Summary: It is not so much that we find or create our identity but that we receive it... from God.
Title: Finding Your Identity
Text: Colossians 2:6-7
Thesis: It is not so much that we find or create our identity but that we receive it… from God.
Nicolas Sarkozy, President of France has proposed a decree that would ban anyone from wearing religious symbols of any kind. The decree is aimed particularly at forbidding Muslim women from wearing their traditional burqa with a full-faced veil. However the decree is broad enough that it would ban any religious symbol.
President Sarkozy’s contention is that the French people are being divided by a myriad of diverse religious expressions and therefore can no longer focus on their common identity as the people of France. Homiletics Magazine puts it, “The emphasis should be on being French first, secular second and religious a distant third, at best (but probably not at all).” The idea is that the powers that be in France want the people of France to rally around the flag… the nation being the unifying factor rather than the divisiveness of individual religious preferences. (Homiletics, July 2010, P. 31)
In the July 26, 2010 issue of Time magazine I read that there are an estimated 5 million Muslims living in France and of those 5 million, 2,000 wear the full-face Islamic burqa veil. In a country of 65, 447,324 people, 2,000 does not seem to be very many. However, on July 13 the National Assembly passed a draft law declaring that “no one can, in the public space, wear clothing intended to hide the face.” (Bobby Ghosh, The Moment, Time Magazine, July 26, 2010, p. 11)
The French are wondering what it means to be French.
The bible acknowledges the reality of the existence of our many and varied identities. The inference is that our varied identities can serve to define us and even divide us. So God’s answer to our dissimilarities is to focus on our single similarity… our identity in Christ.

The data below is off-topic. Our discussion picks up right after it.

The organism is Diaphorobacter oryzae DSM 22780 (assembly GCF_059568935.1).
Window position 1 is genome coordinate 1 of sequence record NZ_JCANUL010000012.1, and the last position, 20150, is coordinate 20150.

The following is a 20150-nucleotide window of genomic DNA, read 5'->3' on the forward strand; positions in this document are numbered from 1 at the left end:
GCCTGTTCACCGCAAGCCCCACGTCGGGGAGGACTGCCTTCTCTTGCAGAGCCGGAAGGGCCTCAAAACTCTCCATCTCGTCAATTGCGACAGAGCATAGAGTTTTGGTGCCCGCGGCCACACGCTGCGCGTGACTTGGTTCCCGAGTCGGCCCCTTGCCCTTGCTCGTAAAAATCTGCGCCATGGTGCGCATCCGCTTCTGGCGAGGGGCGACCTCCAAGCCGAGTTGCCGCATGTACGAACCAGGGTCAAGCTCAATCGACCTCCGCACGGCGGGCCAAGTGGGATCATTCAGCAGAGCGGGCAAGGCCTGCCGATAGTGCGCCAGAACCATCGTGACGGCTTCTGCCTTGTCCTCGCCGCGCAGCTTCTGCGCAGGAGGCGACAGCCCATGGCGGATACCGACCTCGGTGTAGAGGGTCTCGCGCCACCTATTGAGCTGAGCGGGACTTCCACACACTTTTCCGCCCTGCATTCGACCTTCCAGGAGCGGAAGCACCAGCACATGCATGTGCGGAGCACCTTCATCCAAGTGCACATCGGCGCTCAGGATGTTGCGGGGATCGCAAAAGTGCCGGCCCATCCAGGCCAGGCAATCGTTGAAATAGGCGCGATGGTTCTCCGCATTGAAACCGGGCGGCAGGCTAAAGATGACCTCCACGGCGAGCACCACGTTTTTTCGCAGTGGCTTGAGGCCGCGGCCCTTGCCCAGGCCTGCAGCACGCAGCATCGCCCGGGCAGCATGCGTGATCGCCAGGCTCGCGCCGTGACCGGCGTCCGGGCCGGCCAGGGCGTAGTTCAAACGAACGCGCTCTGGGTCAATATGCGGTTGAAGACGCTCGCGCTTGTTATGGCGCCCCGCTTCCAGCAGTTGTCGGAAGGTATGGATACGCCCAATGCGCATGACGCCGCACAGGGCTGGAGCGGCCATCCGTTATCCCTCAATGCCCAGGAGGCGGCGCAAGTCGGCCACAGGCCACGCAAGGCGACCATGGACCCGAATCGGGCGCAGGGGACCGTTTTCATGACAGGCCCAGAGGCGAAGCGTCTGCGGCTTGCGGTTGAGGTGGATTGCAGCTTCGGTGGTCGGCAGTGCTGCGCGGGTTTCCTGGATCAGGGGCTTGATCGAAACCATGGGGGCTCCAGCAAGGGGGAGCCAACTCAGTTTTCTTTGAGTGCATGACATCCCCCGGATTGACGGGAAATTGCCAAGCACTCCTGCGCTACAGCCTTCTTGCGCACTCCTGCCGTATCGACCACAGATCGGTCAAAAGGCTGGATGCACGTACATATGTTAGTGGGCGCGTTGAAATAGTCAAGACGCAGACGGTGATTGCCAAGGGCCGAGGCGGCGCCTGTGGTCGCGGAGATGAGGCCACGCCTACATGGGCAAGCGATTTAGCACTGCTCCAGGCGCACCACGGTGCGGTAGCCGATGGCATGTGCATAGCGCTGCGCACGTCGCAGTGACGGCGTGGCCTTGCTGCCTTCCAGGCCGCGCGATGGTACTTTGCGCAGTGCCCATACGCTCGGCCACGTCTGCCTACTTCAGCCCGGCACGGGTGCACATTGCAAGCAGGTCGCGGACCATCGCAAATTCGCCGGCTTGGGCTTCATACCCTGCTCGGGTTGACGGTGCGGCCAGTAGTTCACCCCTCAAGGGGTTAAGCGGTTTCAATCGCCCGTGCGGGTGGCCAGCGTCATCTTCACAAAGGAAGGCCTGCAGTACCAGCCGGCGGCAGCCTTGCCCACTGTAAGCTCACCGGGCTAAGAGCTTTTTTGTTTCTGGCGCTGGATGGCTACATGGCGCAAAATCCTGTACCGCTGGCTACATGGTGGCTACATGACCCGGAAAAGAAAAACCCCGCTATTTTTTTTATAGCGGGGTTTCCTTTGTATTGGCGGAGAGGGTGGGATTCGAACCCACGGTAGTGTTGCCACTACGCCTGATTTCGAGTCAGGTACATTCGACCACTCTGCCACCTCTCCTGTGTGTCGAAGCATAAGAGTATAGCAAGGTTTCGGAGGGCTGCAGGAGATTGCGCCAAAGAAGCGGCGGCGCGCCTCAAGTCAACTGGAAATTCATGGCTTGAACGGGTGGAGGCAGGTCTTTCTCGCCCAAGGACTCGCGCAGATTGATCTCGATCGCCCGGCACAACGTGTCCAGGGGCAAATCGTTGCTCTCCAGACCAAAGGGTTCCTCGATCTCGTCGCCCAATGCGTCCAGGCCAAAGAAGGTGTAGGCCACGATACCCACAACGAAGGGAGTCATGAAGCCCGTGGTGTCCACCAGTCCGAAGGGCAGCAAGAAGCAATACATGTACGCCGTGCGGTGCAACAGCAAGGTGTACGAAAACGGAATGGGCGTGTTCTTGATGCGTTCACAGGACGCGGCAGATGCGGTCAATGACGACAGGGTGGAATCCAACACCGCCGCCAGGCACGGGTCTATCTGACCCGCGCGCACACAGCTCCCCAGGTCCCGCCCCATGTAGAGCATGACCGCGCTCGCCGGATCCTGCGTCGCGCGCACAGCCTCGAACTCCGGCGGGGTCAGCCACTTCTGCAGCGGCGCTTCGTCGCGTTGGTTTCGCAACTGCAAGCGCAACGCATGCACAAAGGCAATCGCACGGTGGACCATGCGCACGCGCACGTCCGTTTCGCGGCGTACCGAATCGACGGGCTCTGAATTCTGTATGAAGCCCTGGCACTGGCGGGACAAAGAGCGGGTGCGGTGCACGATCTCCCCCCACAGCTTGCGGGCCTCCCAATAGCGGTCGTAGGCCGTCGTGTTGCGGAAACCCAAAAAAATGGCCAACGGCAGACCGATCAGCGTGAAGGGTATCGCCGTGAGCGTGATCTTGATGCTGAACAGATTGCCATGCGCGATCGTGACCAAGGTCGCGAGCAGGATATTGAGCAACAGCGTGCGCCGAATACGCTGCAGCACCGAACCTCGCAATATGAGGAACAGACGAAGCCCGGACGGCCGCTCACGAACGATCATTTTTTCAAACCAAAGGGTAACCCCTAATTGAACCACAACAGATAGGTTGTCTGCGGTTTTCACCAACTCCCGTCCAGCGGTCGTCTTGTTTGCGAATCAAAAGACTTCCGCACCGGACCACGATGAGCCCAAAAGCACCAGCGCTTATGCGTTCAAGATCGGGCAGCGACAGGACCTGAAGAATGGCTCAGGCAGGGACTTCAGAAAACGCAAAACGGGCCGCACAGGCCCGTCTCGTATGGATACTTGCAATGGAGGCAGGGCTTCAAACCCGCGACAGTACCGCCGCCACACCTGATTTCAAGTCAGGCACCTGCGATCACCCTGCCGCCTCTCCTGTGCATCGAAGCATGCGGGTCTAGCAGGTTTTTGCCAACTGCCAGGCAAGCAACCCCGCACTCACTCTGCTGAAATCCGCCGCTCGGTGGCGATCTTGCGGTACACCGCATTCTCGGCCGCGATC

Paul wrote, “You are all Children of God through faith in Christ Jesus… there is neither Jew nor Greek, slave nor free, male nor female, for you are all one in Christ Jesus.” Galatians 3:26-28
Similarly in Colossians he wrote, “Here there is no Greek or Jew, circumcised or uncircumcised, barbarian, Scythian, slave or free, but Christ is all and is in all.” Colossians 3:11
Race and ethnicity can be divisive. Socio-economic status can be divisive. Gender can be divisive. Politics can be divisive. Nationalism can be divisive. Religion can be divisive. If, as a Christians, our respective identities are rooted in race or in socio-economic status or in gender or in political affiliation or love for country or religious practice… we are people at odds with each other. God’s will is that despite the many things that distinguish us and can potentially divide us, we all find our identity in Christ.
Our text today begins with these words: “So then, just as you received Christ Jesus as Lord, continue to live in him…”
That means that we all live our lives conscious or aware of the presence of Christ in our lives. All our distinctive take a lesser role. Our lives are not defined by our wealth or poverty, our maleness or our femaleness, our race or our ethnicity and so on. We are in Christ and Christ is in us and it is our identity in Christ that defines who we are and how we think and what we do.
That’s why it is important that we find our identity in Christ who is all and is in all. That is why we are urged to continue to live in Christ by being rooted in Christ.
I. Rooted in Christ
As you have received Christ as Lord, continue to live in him, rooted… in him. Colossians 2:6-7
The first picture we have is that of a tree that is rooted deeply in the soil. Just as a tree draws its nourishment from the soil, so we draw our nourishment and strength from Christ.
We generally think of ourselves as being rooted in a place.
Remember the man named Jed, who barely kept his family fed. And then one day he out hunting for some food and up from the ground came a bubbling crude… oil that is. So ole Jed became a millionaire. He loaded up his old truck with all his earthly possessions, Granny, his daughter Ellie Mae and his nephew Jethrow and they moved to Beverly Hills, CA. Despite their posh new community and their beautiful new home and the cement pond their Tennessee roots continued to affect every aspect of their lives… the way they treated people, the kind of food they ate, their attitude toward money and possessions. Jed was firmly rooted in the hills of Tennessee and those roots gave him stability in the Hills of Beverly.